Learning Disability Today
Supporting professionals working in learning disability and autism services

Man with learning disabilities calls for investigation into alleged anti-disability football chant incident

Ishmail Kaji MencapA man with learning disabilities has called on the Football Association (FA) and Premier League club West Ham United to act over an alleged incident where fans chanted terms that are offensive to people with learning disabilities.

Ismail Kaji (pictured), Parliamentary affairs assistant at Mencap, has written a letter of complaint to the FA and West Ham about the alleged incident, which happened on Sunday, February 22 at White Hart Lane, home of Tottenham Hotspur. There, a group of West Ham fans allegedly chanted that Tottenham striker Harry Kane “talks like a mong and plays like one too.”

In his letter, Kaji said: “As someone with a learning disability, and a big football fan myself, this makes me feel upset and angry. I would be ashamed to support any club who condones the use of this sort of offensive language by its fans.

“Nobody would like to be called names like this, whether they have a disability or not.

“West Ham United has many fans with and without a learning disability who will be offended by this incident and who will demand the club takes strong action.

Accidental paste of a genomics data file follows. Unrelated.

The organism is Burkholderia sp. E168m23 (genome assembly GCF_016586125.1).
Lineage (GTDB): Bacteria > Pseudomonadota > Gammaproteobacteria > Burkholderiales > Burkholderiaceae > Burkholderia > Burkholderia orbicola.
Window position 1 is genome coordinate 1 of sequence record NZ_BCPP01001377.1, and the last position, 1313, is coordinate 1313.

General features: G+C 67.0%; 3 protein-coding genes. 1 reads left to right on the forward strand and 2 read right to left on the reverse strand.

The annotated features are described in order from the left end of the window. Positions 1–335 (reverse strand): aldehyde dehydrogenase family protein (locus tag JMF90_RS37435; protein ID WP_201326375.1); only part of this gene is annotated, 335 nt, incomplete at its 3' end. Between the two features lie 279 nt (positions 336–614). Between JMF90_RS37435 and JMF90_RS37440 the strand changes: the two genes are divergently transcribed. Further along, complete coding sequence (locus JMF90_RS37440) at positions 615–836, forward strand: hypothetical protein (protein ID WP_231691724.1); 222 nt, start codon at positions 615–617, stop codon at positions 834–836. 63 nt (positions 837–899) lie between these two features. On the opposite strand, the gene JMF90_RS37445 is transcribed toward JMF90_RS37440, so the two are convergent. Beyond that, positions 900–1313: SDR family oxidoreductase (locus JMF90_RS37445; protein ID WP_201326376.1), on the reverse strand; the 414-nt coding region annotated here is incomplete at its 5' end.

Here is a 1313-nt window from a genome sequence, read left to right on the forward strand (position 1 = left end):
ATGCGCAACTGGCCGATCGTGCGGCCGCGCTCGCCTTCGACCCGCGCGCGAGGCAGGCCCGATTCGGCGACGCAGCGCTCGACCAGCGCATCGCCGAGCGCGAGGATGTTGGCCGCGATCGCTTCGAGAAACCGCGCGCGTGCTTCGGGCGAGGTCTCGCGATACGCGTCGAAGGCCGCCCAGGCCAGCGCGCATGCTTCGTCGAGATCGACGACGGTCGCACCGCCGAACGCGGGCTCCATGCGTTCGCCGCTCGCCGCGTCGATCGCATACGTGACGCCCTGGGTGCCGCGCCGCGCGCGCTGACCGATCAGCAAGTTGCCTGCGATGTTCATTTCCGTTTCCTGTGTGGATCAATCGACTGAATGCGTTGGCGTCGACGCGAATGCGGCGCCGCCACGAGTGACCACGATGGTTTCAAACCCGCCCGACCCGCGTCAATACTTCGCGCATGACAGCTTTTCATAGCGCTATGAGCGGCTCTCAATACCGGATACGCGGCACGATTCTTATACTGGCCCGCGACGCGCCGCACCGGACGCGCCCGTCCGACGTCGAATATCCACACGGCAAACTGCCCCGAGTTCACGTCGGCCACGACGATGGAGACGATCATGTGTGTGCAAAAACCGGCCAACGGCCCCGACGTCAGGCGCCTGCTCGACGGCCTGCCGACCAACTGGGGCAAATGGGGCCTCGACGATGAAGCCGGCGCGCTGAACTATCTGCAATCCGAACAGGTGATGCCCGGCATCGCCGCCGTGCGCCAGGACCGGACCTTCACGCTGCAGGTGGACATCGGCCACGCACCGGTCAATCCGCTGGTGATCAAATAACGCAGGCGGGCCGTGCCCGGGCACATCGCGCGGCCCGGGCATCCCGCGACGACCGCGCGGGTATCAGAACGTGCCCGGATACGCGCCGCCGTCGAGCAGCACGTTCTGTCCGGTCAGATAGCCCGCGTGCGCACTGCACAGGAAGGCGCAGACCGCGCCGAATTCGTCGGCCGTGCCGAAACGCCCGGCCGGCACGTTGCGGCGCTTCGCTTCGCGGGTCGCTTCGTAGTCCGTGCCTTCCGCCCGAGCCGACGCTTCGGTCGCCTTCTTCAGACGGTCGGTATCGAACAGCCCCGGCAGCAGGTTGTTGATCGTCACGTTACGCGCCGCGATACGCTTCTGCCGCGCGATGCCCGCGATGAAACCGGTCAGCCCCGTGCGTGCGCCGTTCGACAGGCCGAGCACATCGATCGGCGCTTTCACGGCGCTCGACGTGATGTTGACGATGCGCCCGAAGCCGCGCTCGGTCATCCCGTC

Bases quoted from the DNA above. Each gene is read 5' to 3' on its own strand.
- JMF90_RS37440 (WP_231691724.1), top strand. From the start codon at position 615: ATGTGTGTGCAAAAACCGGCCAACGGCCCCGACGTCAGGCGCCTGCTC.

“This language is just as bad as using racist or homophobic words and I hope the Football Association and West Ham United treat this as seriously.

“I would like to see West Ham United and the Football Association investigate this incident and take strong action against any fans who they find have used this language. I would also like these fans to be helped to understand how offensive language affects people with a learning disability.”

This incident has been highlighted by former player turned pundit Kevin Kilbane, whose daughter has Down’s syndrome. Kilbane has also made a complaint to the FA about the alleged incident.

Speaking to Radio 5Live, Kilbane said: “Up until the seventies, people with Down’s Syndrome weren’t accepted within society and were locked away in institutions and not given any sort of rights whatsoever. I felt compelled as a father to speak to the FA – and there were a number of other complaints submitted too.”

Since then, Kilbane has been subjected to abuse on Twitter from some people, who dismissed the incident as just “banter”, along with other personal insults.

The Down’s Syndrome Association – which Kilbane is a patron of – has supported his action. “Insulting and offensive language about people with Down’s syndrome has no place in our society. We will never stop our work to change negative perceptions of people with Down’s syndrome,” the charity said in a statement.

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